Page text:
The OKFO has 2 organisational bodies: an advisory board and an executive board consisting of people coming from several institutions and organisations interested in the area of open knowledge: academia, media, industry & business, politicians, students and private people from civil society.

One of the main goals of the OKFO is to push Open Data in Austria forward as part of the happening worldwide open data movement! Thus we supported the City of Vienna to launch their data portal in May 2011, as well as the City of Linz for their data portal launch in October 2011. Furthermore the OKFO organised the first Open Government Data Conference in Austria – OGD2011 – on 16 June 2011 in Vienna (supported by the City of Vienna), with about 130participants – where international open data evangelists like Rufus Pollock (OKF), John Sheridan (UK National Archives) or Ton Zijlstra (ePSI Plattform) discussed topics around open data with local Austrian stakeholders from politics, public administration, civil society, academia, media & industry.

Furthermore we managed four one-day stakeholder workshops with Austrian representatives of the four main stakeholder groups for open data: politicians, citizens, civil servants and industry/economy in early 2011, to evaluate the open data requirements of these very different groups. The results of these workshops together with a lot of additional information was published as the Open Government Data Weißbuch (für Österreich) – “Open Government Data White Book (for Austria)” – providing basic literature on the topic of Open (Government) Data in the German language.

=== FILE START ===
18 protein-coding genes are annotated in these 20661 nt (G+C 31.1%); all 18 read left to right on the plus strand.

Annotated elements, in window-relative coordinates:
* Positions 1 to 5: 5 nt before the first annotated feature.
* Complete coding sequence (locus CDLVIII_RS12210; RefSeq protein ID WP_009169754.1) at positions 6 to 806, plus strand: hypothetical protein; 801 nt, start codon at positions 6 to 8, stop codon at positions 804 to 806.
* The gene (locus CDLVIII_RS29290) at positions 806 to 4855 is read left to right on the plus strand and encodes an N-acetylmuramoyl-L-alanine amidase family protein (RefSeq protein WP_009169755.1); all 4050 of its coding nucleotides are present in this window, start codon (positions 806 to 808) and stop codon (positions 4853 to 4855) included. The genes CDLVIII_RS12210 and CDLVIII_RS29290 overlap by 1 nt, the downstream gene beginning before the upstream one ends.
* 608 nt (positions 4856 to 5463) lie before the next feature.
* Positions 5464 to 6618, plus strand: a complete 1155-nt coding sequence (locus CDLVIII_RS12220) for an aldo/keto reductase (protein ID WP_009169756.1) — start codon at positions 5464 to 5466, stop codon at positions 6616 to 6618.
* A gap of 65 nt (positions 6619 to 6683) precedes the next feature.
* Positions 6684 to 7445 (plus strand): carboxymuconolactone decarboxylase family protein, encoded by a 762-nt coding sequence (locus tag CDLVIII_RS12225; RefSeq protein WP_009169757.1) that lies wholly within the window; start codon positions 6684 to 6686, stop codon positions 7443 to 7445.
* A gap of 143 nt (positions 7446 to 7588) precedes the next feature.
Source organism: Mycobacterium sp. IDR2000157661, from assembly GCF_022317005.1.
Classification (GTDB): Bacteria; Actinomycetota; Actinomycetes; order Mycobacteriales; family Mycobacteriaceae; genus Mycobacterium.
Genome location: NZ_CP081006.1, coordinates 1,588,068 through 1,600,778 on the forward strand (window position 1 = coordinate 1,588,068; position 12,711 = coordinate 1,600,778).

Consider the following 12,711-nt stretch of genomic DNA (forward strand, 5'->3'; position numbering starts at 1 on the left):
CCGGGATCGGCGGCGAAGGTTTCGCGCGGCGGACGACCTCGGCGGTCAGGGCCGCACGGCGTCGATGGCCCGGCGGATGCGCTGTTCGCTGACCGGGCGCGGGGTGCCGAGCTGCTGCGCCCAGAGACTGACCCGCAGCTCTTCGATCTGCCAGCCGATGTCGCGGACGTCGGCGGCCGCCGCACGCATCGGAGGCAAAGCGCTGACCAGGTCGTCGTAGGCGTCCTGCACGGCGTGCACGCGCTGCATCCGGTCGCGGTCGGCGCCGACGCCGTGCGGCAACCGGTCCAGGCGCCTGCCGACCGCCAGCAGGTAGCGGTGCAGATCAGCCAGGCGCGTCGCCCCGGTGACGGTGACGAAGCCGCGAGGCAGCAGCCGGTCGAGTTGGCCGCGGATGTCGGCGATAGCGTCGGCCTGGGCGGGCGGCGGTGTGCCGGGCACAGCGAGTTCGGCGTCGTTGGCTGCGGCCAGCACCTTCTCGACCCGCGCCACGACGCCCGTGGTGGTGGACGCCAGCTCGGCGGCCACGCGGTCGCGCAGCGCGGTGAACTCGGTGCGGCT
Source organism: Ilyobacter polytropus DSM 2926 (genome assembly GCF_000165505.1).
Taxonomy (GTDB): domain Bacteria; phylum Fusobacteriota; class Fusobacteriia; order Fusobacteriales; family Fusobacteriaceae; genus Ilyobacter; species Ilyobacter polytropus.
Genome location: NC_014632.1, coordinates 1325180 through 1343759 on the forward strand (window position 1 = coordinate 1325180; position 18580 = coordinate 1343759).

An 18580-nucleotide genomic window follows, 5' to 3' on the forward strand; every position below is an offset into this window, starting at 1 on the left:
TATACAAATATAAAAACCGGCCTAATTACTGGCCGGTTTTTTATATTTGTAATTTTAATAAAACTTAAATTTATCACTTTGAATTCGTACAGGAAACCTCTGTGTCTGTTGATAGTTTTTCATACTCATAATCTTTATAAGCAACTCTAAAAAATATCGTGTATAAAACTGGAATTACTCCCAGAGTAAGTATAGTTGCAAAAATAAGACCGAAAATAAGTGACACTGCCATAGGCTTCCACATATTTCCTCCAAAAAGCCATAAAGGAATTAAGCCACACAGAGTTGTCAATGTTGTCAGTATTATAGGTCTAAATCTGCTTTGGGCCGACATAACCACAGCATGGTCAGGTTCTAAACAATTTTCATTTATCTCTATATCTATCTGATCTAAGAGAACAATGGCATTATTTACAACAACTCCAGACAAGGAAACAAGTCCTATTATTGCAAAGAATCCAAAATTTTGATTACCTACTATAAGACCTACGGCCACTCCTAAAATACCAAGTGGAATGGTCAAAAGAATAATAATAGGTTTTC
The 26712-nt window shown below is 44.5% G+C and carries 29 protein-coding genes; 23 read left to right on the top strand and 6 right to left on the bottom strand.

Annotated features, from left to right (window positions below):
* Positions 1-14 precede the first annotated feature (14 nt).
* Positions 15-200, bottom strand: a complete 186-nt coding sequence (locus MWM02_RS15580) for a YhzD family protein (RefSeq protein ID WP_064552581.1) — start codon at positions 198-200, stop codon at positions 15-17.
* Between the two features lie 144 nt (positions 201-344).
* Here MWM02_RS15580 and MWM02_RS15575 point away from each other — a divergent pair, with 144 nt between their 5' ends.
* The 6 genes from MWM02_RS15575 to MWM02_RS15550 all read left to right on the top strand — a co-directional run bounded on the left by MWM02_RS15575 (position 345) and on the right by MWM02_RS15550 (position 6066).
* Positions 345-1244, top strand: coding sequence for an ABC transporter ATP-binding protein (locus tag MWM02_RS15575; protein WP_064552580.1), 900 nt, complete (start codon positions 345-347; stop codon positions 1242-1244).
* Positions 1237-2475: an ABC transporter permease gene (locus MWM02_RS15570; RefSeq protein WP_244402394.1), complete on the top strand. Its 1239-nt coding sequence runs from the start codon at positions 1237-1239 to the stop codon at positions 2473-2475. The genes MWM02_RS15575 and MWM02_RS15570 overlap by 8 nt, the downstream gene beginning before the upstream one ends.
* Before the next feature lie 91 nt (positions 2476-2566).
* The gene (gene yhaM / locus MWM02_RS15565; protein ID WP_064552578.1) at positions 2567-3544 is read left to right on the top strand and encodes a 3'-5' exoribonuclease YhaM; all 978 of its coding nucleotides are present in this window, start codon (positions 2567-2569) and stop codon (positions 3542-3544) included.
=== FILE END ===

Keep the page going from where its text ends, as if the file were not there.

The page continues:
The OKFO is also supporting the open data blog of the Austrian online media futurezone.at, suggesting relevant topics to the editors as well as creating blog posts continuously. Besides this, the OKFO website is the main resource for information – and the OKFO is operating the Austrian instance of CKAN! We are also supporting national and international hackathlons & hackdays on open data, organising local meet-ups for international hack days (such as the Eurostat Hackday), and organising and supporting local events working with local data.


We are an invited expert in the Cooperation OGD Austria – a co-operation between public administration of the national government, the Cities of Vienna, Linz, Graz and Salzburg, and hopefully very soon the first participating province – the province of Upper Austria. Being invited experts means we work together with the Cooperation on open data recommendations for Austria, for example publishing recommendations on how to use open source software, on a harmonised meta data standard for Austria (currently also being discussed with Germany and Switzerland for harmonisation), or on using CKAN and and CC-BY licensing as nationwide defaults for open data.

Taking a look into the near future of 2012, the activities of the OKFO are as follows:

  • Organising the OGD BusinessDay 2012: Open Data (and) Business on 22nd March 2012 in Vienna. For information & registration please see http://ogdb.eventbrite.com.